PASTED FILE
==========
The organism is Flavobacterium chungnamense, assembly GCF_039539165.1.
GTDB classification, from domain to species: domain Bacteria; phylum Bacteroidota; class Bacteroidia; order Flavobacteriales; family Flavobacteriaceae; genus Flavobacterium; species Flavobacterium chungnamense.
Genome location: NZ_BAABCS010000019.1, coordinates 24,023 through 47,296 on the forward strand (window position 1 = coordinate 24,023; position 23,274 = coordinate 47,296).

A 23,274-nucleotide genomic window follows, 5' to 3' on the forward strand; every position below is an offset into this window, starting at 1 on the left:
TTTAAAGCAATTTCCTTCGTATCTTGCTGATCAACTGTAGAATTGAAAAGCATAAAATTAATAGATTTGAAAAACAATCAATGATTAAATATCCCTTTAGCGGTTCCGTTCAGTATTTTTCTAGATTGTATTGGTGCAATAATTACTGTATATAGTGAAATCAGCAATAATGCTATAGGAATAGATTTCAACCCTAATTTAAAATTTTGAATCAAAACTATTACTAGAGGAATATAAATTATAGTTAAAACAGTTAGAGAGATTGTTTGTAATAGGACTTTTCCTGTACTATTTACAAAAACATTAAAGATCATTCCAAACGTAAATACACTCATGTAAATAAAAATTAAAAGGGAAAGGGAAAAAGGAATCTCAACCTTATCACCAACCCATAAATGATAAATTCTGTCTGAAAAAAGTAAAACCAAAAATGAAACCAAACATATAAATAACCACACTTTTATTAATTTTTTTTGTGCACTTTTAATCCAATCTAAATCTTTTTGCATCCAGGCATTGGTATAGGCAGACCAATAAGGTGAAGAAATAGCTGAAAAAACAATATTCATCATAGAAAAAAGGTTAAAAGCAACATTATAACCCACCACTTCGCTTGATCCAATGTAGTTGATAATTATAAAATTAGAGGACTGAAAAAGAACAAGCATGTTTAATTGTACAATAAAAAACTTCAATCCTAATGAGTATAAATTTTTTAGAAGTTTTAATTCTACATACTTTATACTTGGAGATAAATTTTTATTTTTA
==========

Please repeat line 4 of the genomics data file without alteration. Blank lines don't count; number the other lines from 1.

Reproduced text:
A 23,274-nucleotide genomic window follows, 5' to 3' on the forward strand; every position below is an offset into this window, starting at 1 on the left: